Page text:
Dr. Charles Tien is Professor of Political Science at Hunter College and the Graduate Center. He currently serves as Deputy Executive Officer at the GC. He is a former Fulbright Scholar in American Politics at Renmin University in Beijing, China, and subsequently worked as a Congressional Staffer on Capitol Hill. His specialties include American Congress, Quantitative Research Analysis, and Representation of Women and Minorities in Congress.
Max Fuerderer: Tell us a bit about your academic background.
Dr. Charles Tien: My academic background involved a lot of quantitative methods training, or just methods training in general, and also a lot of legislative behavior. And those both have influenced my academic pursuits since then. When I started, my actual intention was to do Comparative Politics! But in the end, my fields included American Politics and Game Theory.
MF: Did your experience as a Congressional Staffer on Capitol Hill influence your research interests?
CT: Absolutely. That informed my interests in American Politics and Legislative behavior. I went to D.C. (again, I was not initially interested in American Politics!), but more interested in Comparative Politics and International Relations. I studied abroad in China and had lived there, and so was interested in Chinese politics and looked for some type of work in Washington related to that. But jobs are limited in those areas. They’re abundant in Legislative Aide positions, so I took a position as a Legislative Aide. The domestic focus of the job led to me becoming more fascinated with domestic policy, labor politics, American Politics, voting behavior, and elections.
MF: What do quantitative research methods contribute to our discipline?
CT: This is an excellent question. I like to think that I have an open mind about political science. But, we are all “captive” to our training and our interests. I don’t think that any method or approach has a distinct advantage over any other approach in trying to figure out whatever it is we’re trying to figure out. Why do humans behave the way they behave, politically? That’s a difficult question to answer, and so political science, as a discipline, is trying to answer the same questions, but it is our approaches and methods that differ.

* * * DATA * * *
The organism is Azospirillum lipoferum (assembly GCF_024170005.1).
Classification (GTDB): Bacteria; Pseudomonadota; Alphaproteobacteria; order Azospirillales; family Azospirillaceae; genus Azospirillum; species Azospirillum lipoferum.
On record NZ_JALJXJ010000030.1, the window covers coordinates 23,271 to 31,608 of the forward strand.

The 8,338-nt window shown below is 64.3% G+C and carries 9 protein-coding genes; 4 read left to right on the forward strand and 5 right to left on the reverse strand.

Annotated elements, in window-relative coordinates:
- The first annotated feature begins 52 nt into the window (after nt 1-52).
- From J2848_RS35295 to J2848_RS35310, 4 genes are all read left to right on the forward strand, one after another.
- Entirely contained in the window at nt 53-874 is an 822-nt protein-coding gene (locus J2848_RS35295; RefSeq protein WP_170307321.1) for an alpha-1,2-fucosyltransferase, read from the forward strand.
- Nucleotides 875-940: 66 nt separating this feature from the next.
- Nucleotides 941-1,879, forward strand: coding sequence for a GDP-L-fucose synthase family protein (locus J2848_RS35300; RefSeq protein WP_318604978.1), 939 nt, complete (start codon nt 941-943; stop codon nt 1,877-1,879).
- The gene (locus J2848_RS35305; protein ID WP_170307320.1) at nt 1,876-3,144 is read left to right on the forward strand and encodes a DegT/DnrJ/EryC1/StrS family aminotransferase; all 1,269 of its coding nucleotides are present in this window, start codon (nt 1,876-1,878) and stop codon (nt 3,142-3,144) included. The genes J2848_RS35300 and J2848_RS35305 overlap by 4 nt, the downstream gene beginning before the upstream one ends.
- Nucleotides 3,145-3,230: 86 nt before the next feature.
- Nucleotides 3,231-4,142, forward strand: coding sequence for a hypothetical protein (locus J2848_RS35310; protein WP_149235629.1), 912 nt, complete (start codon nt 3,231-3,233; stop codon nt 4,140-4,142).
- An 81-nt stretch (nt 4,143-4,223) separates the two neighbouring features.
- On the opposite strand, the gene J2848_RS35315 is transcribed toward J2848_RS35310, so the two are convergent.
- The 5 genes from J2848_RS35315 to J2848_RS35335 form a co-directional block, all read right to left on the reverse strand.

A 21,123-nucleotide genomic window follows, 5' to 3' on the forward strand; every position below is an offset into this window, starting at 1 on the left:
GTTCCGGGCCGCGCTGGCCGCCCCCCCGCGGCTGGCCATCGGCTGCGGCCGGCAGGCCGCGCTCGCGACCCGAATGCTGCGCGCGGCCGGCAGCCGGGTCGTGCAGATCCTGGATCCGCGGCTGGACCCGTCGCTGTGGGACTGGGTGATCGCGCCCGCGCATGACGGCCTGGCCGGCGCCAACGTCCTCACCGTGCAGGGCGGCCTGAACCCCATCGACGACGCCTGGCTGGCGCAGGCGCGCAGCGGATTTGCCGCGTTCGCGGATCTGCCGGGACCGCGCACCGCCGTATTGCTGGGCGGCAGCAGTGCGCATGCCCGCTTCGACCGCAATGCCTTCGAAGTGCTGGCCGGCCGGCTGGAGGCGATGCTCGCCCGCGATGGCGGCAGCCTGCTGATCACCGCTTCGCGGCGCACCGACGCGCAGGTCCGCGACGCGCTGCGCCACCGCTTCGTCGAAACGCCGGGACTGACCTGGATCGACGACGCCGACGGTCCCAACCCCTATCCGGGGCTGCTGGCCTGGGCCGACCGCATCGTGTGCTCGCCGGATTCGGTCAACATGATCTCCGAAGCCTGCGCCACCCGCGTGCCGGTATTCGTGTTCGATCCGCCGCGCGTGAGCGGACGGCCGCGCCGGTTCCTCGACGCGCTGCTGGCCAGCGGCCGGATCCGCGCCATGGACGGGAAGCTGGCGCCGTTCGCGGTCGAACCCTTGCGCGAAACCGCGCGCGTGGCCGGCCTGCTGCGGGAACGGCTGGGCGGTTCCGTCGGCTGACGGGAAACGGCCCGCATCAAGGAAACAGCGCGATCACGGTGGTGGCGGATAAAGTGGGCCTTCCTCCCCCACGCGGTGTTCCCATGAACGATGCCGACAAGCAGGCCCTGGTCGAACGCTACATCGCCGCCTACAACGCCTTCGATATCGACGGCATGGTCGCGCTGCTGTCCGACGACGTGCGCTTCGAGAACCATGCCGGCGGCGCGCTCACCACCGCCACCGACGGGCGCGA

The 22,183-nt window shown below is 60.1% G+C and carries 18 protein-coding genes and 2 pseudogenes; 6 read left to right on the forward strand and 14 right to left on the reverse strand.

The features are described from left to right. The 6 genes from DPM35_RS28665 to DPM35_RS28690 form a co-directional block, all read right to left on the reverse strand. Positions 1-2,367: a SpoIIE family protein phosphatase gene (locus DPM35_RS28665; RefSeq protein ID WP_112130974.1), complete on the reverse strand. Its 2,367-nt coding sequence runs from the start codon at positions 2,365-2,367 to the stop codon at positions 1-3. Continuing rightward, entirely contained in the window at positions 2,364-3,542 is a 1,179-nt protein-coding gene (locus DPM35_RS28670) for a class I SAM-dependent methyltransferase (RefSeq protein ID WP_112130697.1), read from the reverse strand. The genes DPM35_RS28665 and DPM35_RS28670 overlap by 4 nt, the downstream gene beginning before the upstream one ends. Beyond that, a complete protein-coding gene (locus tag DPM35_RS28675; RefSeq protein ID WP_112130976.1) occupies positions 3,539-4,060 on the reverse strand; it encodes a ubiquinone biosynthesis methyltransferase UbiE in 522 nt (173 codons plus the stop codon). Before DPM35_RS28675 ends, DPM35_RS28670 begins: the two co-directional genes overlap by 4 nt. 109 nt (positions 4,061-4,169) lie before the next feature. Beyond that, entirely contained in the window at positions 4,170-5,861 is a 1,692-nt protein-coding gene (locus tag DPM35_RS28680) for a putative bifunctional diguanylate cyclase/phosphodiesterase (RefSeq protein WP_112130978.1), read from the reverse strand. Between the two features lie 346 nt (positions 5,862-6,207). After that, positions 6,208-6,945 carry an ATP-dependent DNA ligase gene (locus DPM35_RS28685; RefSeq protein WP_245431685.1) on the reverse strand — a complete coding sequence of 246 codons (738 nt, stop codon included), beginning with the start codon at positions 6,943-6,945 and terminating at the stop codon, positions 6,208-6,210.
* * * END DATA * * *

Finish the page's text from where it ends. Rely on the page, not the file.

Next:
However, the different methods and approaches can all benefit from each other, and I think we work best as a discipline when we work collaboratively, rather than in opposition. To answer your question more directly: Quantitative methods have an important role, but are certainly not the ONLY methods that should be used to understand politics.
MF: Can you tell us a little bit about the research you are currently working on?
CT: One of my interests is descriptive representation. I’m interested in how minorities, ethnicity, and gender influence the institutional setting, particularly Congress. One paper that I’m working on is trying to better understand the phenomenon of Alexandria Ocasio-Cortez. She has been receiving much attention, and is what we would consider a “descriptive representative.” She is a young woman, a Latinx representative, but there are others that are like her.
I want to understand what, if anything, she is doing differently or similarly to other representatives, especially those that share her descriptive attributes. If she’s behaving similarly, in terms of her social media use, her participation in hearings, her questioning of witnesses, then I want to know what it is about her that’s causing her to get so much attention. So, empirically, I want to know what is different or similar to other members.